“I think it is appropriate for the vaccinated to feel like they’re being punished right now,” she says. “We as a country had the opportunity to beat this virus -- to return to pre-pandemic normal [life] and have our kids go back to school without worrying about coronavirus and our economy fully recovering. We came so close to achieving this, but we didn’t, and now COVID-19 is surging again. The vaccinated are having to pay the price for the choices that some have made to not end this pandemic.”
COVID Rising, Driving Anger
The rising anger among vaccinated Americans comes as health officials are reporting huge spikes in new cases, hospitalizations, and deaths. Meanwhile, only about half of all Americans fully vaccinated, according to the CDC.
Per Aug. 6 estimates from the CDC, the nation is averaging more than 100,000 new cases every day -- the highest levels seen since February.
Southern states, with the lowest vaccination rates in the country, have been particularly hard-hit. Florida and Louisiana recently set 7-day records for new cases and hospitalizations, beating previous peaks last summer. Those two states, along with Mississippi, North Carolina, South Carolina, Tennessee, Kentucky, and Georgia, account for 41% of all new COVID-19 hospitalizations in the country, according to the CDC.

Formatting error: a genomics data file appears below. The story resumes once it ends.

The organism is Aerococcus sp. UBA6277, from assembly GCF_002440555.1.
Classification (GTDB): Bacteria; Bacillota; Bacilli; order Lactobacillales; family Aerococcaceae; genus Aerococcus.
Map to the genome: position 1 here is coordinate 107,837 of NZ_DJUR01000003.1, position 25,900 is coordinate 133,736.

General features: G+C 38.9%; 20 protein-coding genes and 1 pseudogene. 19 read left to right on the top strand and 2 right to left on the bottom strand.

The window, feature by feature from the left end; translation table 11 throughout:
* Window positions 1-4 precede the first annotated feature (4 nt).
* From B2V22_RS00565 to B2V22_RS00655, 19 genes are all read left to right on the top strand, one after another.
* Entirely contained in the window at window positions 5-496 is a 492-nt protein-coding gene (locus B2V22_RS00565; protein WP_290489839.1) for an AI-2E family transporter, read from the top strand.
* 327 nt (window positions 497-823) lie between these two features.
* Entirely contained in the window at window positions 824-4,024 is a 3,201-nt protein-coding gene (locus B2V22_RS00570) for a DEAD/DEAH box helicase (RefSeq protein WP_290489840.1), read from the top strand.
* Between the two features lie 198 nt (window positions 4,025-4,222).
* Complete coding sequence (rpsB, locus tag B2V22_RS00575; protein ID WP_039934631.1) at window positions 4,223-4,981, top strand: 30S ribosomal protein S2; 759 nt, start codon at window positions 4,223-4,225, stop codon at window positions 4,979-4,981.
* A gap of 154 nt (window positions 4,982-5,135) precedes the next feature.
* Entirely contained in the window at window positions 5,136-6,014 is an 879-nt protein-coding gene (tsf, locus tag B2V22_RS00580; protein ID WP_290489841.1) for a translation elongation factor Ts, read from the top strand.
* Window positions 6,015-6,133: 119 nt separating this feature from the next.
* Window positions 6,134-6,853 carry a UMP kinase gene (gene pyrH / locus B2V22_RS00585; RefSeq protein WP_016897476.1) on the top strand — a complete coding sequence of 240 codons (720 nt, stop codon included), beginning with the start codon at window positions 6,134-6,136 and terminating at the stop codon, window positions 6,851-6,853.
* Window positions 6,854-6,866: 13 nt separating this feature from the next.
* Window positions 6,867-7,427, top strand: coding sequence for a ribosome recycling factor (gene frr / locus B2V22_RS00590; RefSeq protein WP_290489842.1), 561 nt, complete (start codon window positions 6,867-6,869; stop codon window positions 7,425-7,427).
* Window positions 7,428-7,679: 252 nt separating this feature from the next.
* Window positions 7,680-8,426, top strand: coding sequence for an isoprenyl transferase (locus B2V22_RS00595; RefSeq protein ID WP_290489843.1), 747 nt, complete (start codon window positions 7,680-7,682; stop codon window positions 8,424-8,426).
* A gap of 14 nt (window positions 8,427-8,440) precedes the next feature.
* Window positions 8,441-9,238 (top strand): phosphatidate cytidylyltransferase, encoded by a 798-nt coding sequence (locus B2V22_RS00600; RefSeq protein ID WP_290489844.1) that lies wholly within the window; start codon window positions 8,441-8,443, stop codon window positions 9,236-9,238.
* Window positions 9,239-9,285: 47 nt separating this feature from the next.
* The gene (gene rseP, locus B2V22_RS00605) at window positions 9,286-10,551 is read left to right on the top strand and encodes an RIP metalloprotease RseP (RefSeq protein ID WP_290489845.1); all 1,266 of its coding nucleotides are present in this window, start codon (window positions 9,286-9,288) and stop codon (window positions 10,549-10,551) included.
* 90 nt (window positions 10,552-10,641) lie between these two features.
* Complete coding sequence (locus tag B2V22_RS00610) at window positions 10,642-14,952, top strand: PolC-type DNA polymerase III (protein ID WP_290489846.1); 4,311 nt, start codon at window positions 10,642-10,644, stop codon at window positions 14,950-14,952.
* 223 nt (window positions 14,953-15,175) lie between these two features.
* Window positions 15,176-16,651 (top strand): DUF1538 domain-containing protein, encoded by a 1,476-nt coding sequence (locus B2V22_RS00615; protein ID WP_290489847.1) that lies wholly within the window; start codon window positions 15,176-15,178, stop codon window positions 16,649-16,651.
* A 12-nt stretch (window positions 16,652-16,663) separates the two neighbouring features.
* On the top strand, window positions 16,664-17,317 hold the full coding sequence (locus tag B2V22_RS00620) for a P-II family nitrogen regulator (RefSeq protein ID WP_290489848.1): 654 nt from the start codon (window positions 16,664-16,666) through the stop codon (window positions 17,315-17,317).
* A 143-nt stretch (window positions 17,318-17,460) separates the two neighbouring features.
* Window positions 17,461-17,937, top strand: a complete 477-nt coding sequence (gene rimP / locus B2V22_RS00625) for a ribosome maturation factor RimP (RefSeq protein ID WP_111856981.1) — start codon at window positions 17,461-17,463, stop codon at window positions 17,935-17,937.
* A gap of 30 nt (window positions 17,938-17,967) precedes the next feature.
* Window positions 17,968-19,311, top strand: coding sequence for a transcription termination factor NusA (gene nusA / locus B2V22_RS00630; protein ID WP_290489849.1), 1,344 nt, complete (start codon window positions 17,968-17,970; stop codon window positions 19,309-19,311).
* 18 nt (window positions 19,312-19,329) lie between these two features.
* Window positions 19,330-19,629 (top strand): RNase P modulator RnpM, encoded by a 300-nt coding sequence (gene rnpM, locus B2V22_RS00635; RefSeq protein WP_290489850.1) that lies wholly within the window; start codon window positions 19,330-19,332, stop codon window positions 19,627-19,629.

“It’s time to start blaming the unvaccinated folks, not the regular folks,” an angry Gov. Kay Ivey, Republican of Alabama, told reporters. “It’s the unvaccinated folks that are letting us down.”
In response to the resurgence in cases, President Joe Biden has ordered new vaccine mandates for millions of federal workers.
This month, California started requiring health care professionals to be vaccinated, removing the option for unvaccinated employees to submit to regular testing.
New York City became the first in the country to require proof of vaccination for all workers and customers to enter restaurants, gyms, concert halls, movie theaters, and Broadway venues.
Nearly 60 major medical organizations, including the American Medical Association and the American Nurses Association, have called for mandatory vaccination of all health care workers.
Meanwhile, many businesses are requiring workers to be vaccinated before returning to offices and other workplaces. Colleges across the country are mandating the shots for students and staff. And some states and cities are also returning to mask mandates, including Hawaii, Louisiana, Washington, DC, San Francisco, and Los Angeles.
Experts say the 90 million unvaccinated Americans are most at risk from COVID and have helped the new Delta variant gain a foothold and spread, posing a risk of “breakthrough” cases even in vaccinated people.